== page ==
There will never be a time in investing when you’ll be able to sit back and relax because there’s no more bad news in the world, or in the economy, or even in your local city.
There will always be something.
Something you can’t anticipate. Something you can’t time. Corona anyone? That’s why we don’t even try to time the market. It’s time in the market. Not timing the market.
Self-test on whether you can be a stock/stock mutual fund investor. Can you withstand a 15% drop in the value of your portfolio at least once a year? Can you withstand a 30% or thereabouts drop about once every five years?
You held on during the Corona Crash, didn’t you? I would say you can then.
So what if we’ve had a couple down months named January and February.
Here’s four things to fight off the feeling that you should do something.
First. Never forget you’re an investor, not a trader of a speculator. You don’t try to time the market. You spend time in the market.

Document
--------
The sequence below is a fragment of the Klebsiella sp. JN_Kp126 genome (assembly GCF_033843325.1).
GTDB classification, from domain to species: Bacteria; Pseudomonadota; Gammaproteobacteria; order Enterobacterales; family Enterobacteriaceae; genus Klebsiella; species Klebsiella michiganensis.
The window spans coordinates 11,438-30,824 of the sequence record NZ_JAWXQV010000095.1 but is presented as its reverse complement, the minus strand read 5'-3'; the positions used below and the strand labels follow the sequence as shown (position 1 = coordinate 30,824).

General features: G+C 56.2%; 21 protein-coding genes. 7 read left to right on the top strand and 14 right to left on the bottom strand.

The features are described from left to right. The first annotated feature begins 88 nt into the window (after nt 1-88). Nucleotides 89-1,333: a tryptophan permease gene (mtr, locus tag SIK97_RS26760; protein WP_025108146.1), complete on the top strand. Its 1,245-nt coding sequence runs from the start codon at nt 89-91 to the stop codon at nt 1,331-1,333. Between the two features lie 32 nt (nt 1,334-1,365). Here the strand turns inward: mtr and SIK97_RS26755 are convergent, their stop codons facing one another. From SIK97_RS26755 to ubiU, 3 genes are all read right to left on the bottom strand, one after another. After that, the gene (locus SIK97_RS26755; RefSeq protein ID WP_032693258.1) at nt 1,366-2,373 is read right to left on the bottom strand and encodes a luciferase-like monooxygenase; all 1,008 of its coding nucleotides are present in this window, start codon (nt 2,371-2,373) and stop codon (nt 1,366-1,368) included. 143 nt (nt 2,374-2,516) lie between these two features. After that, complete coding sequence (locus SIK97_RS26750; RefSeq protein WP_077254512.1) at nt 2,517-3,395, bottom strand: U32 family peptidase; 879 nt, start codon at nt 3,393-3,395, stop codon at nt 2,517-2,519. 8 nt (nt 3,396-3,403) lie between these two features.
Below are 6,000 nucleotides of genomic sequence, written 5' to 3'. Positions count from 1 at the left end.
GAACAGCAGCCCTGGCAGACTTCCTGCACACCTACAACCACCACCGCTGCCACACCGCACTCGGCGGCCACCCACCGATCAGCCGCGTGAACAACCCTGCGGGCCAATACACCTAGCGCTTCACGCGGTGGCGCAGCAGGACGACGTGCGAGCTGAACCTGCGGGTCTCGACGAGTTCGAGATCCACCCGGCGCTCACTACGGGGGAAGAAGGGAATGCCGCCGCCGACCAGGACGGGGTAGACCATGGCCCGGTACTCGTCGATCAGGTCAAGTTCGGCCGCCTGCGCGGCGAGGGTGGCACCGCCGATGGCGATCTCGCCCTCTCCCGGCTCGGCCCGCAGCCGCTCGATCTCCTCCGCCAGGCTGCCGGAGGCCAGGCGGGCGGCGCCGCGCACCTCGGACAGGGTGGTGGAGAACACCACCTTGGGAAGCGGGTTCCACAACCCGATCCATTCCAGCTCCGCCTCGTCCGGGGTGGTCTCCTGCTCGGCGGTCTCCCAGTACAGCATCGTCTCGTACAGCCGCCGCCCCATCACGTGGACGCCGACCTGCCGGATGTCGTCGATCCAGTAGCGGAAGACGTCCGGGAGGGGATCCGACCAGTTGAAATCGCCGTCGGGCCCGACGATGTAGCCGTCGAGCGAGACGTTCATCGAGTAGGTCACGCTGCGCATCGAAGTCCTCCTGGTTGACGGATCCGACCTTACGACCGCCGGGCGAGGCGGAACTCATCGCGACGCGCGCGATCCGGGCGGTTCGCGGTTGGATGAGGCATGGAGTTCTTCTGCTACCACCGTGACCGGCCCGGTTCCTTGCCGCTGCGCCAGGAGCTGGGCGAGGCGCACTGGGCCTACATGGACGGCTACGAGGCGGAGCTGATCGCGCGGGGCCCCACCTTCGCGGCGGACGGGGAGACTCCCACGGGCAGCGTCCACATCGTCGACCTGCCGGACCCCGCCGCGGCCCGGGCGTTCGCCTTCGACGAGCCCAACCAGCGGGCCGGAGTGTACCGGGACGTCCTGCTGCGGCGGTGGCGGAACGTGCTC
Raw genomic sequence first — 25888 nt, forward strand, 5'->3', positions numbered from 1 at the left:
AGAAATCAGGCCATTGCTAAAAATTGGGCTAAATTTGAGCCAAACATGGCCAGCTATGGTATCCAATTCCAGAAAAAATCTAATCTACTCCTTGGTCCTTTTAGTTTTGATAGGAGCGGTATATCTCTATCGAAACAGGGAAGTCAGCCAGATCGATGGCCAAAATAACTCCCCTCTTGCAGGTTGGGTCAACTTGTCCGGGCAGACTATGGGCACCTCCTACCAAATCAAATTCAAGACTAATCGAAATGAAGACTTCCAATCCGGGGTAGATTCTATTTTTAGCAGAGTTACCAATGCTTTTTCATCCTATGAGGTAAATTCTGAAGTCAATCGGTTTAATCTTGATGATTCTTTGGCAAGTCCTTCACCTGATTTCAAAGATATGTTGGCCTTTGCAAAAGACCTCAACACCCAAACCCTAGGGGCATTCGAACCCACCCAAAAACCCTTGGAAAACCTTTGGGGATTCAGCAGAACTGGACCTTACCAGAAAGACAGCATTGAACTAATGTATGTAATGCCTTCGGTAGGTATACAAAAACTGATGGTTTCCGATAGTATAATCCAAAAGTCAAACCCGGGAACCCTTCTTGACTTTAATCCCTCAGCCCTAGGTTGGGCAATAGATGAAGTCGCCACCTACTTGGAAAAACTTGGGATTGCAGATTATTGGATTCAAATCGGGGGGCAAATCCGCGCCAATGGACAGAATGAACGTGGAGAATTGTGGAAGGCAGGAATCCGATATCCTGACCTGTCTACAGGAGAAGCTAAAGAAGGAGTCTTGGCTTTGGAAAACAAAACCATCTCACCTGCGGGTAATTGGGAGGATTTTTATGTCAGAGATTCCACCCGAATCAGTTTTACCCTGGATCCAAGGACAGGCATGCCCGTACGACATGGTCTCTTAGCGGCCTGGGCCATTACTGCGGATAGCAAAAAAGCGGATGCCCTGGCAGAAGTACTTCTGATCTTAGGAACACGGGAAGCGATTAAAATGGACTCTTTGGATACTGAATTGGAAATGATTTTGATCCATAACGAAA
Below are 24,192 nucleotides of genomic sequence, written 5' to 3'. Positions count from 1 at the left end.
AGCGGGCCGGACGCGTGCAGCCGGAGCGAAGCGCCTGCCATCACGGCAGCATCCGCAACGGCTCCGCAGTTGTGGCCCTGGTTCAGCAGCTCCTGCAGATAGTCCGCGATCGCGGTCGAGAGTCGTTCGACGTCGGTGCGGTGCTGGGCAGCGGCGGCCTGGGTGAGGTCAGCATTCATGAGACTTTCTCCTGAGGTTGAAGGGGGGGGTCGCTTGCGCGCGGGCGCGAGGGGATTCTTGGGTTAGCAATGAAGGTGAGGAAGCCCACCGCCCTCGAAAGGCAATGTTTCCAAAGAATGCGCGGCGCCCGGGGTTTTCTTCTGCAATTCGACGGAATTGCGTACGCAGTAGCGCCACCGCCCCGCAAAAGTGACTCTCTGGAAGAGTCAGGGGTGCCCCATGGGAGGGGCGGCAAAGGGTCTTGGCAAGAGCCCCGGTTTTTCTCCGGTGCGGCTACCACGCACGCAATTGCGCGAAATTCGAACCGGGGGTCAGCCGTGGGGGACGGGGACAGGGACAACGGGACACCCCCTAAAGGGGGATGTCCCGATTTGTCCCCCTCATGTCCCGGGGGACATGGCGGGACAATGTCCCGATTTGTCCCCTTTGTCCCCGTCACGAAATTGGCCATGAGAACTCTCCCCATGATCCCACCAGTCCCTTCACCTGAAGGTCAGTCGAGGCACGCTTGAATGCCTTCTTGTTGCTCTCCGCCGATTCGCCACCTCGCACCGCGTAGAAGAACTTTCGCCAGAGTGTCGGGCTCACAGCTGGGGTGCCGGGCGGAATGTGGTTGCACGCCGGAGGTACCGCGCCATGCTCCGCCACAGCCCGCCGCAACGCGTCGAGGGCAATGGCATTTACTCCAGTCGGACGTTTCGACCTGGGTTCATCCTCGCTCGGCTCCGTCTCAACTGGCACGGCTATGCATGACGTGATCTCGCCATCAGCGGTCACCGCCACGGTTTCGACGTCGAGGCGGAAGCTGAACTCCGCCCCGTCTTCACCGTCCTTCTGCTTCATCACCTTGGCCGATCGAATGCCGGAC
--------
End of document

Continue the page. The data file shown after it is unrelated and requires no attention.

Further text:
Second. There will always be a crisis du jour. We don’t make changes to an investment based on the crisis du jour.
Third. There is no degree of crisis du jour. One crisis is no more detrimental than another. Some may appear bigger and badder. But it is still a crisis du jour. We have no way to know how the market will respond ahead of a crisis du jour. Seemingly good news is often bad for the market and otherwise bad news is often a boost for the market.
Fourth: Mainstream media will either supersize a crisis du jour or settle for the small combo with fires depending on the chosen narrative. You may not even see it on the menu. Hence the truckers getting trampled by Trudeau in Canada, yet nary a word from mainstream media, eh?
You didn’t flinch during the Corona Crash of 2020 when the market fell 30%. You likely don’t even remember that, do you. Well good, you shouldn’t. It doesn’t matter now. You hung in there.
And you shouldn’t do anything now. Unless of course you’d like to buy some items while they’re on sale. Because that’s what investors do. And you’re an investor. Not a trader or a speculator.